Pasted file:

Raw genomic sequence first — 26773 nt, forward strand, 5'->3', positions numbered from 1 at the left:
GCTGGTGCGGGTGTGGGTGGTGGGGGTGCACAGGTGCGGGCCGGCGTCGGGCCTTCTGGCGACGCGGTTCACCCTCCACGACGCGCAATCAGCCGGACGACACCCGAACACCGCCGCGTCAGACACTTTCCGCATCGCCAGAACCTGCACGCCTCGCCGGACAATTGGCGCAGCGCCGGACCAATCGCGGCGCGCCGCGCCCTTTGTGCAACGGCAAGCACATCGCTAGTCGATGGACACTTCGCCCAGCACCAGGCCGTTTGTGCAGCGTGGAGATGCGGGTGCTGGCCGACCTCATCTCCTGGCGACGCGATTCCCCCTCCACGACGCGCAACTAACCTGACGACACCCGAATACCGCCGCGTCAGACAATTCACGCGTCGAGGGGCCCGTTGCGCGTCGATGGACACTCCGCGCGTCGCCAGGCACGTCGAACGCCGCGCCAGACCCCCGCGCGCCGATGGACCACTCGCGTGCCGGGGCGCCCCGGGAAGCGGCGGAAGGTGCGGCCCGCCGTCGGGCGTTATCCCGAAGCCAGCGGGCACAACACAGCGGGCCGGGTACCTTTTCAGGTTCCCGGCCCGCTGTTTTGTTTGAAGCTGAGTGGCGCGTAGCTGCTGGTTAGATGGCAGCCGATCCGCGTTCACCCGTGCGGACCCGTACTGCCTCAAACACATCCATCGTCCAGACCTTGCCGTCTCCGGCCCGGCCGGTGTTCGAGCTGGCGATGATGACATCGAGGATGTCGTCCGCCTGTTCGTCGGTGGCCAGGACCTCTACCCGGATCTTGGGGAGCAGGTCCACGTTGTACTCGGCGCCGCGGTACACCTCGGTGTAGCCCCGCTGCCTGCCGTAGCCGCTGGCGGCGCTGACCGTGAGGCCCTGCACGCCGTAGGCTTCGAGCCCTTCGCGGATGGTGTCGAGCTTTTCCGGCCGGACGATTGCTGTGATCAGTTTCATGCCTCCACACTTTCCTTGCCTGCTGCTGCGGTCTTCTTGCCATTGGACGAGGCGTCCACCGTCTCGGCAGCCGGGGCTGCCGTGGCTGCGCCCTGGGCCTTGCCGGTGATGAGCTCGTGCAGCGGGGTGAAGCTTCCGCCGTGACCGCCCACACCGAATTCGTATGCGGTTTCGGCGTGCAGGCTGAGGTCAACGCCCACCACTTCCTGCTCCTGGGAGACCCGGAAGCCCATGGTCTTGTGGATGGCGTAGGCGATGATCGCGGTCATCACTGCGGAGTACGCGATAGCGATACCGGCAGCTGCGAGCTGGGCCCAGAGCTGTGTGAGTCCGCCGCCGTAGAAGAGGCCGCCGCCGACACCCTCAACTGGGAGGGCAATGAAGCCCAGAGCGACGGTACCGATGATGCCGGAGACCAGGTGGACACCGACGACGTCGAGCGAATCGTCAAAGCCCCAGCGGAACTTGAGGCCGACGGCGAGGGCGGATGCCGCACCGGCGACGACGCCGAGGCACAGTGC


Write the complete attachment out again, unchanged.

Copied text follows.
Raw genomic sequence first — 26773 nt, forward strand, 5'->3', positions numbered from 1 at the left:
GCTGGTGCGGGTGTGGGTGGTGGGGGTGCACAGGTGCGGGCCGGCGTCGGGCCTTCTGGCGACGCGGTTCACCCTCCACGACGCGCAATCAGCCGGACGACACCCGAACACCGCCGCGTCAGACACTTTCCGCATCGCCAGAACCTGCACGCCTCGCCGGACAATTGGCGCAGCGCCGGACCAATCGCGGCGCGCCGCGCCCTTTGTGCAACGGCAAGCACATCGCTAGTCGATGGACACTTCGCCCAGCACCAGGCCGTTTGTGCAGCGTGGAGATGCGGGTGCTGGCCGACCTCATCTCCTGGCGACGCGATTCCCCCTCCACGACGCGCAACTAACCTGACGACACCCGAATACCGCCGCGTCAGACAATTCACGCGTCGAGGGGCCCGTTGCGCGTCGATGGACACTCCGCGCGTCGCCAGGCACGTCGAACGCCGCGCCAGACCCCCGCGCGCCGATGGACCACTCGCGTGCCGGGGCGCCCCGGGAAGCGGCGGAAGGTGCGGCCCGCCGTCGGGCGTTATCCCGAAGCCAGCGGGCACAACACAGCGGGCCGGGTACCTTTTCAGGTTCCCGGCCCGCTGTTTTGTTTGAAGCTGAGTGGCGCGTAGCTGCTGGTTAGATGGCAGCCGATCCGCGTTCACCCGTGCGGACCCGTACTGCCTCAAACACATCCATCGTCCAGACCTTGCCGTCTCCGGCCCGGCCGGTGTTCGAGCTGGCGATGATGACATCGAGGATGTCGTCCGCCTGTTCGTCGGTGGCCAGGACCTCTACCCGGATCTTGGGGAGCAGGTCCACGTTGTACTCGGCGCCGCGGTACACCTCGGTGTAGCCCCGCTGCCTGCCGTAGCCGCTGGCGGCGCTGACCGTGAGGCCCTGCACGCCGTAGGCTTCGAGCCCTTCGCGGATGGTGTCGAGCTTTTCCGGCCGGACGATTGCTGTGATCAGTTTCATGCCTCCACACTTTCCTTGCCTGCTGCTGCGGTCTTCTTGCCATTGGACGAGGCGTCCACCGTCTCGGCAGCCGGGGCTGCCGTGGCTGCGCCCTGGGCCTTGCCGGTGATGAGCTCGTGCAGCGGGGTGAAGCTTCCGCCGTGACCGCCCACACCGAATTCGTATGCGGTTTCGGCGTGCAGGCTGAGGTCAACGCCCACCACTTCCTGCTCCTGGGAGACCCGGAAGCCCATGGTCTTGTGGATGGCGTAGGCGATGATCGCGGTCATCACTGCGGAGTACGCGATAGCGATACCGGCAGCTGCGAGCTGGGCCCAGAGCTGTGTGAGTCCGCCGCCGTAGAAGAGGCCGCCGCCGACACCCTCAACTGGGAGGGCAATGAAGCCCAGAGCGACGGTACCGATGATGCCGGAGACCAGGTGGACACCGACGACGTCGAGCGAATCGTCAAAGCCCCAGCGGAACTTGAGGCCGACGGCGAGGGCGGATGCCGCACCGGCGACGACGCCGAGGCACAGTGC